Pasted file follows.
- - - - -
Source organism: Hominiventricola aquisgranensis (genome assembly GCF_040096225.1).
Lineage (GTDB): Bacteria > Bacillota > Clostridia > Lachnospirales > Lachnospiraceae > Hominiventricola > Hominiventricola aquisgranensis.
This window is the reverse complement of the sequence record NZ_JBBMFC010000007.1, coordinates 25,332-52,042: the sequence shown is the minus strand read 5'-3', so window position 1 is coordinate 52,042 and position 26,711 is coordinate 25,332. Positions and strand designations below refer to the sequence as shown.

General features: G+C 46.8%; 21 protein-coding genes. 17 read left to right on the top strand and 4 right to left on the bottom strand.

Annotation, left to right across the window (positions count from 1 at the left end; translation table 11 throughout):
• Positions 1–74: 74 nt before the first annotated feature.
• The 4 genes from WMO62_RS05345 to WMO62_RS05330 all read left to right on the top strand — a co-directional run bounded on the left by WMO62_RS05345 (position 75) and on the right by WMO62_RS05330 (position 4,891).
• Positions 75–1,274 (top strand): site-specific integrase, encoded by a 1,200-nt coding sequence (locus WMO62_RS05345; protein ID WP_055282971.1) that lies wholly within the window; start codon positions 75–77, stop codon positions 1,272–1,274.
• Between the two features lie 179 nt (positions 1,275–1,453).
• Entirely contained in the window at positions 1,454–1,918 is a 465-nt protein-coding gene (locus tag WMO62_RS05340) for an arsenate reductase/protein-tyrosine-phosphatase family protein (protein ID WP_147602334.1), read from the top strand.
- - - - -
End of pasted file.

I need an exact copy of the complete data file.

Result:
Source organism: Hominiventricola aquisgranensis (genome assembly GCF_040096225.1).
Lineage (GTDB): Bacteria > Bacillota > Clostridia > Lachnospirales > Lachnospiraceae > Hominiventricola > Hominiventricola aquisgranensis.
This window is the reverse complement of the sequence record NZ_JBBMFC010000007.1, coordinates 25,332-52,042: the sequence shown is the minus strand read 5'-3', so window position 1 is coordinate 52,042 and position 26,711 is coordinate 25,332. Positions and strand designations below refer to the sequence as shown.

General features: G+C 46.8%; 21 protein-coding genes. 17 read left to right on the top strand and 4 right to left on the bottom strand.

Annotation, left to right across the window (positions count from 1 at the left end; translation table 11 throughout):
• Positions 1–74: 74 nt before the first annotated feature.
• The 4 genes from WMO62_RS05345 to WMO62_RS05330 all read left to right on the top strand — a co-directional run bounded on the left by WMO62_RS05345 (position 75) and on the right by WMO62_RS05330 (position 4,891).
• Positions 75–1,274 (top strand): site-specific integrase, encoded by a 1,200-nt coding sequence (locus WMO62_RS05345; protein ID WP_055282971.1) that lies wholly within the window; start codon positions 75–77, stop codon positions 1,272–1,274.
• Between the two features lie 179 nt (positions 1,275–1,453).
• Entirely contained in the window at positions 1,454–1,918 is a 465-nt protein-coding gene (locus tag WMO62_RS05340) for an arsenate reductase/protein-tyrosine-phosphatase family protein (protein ID WP_147602334.1), read from the top strand.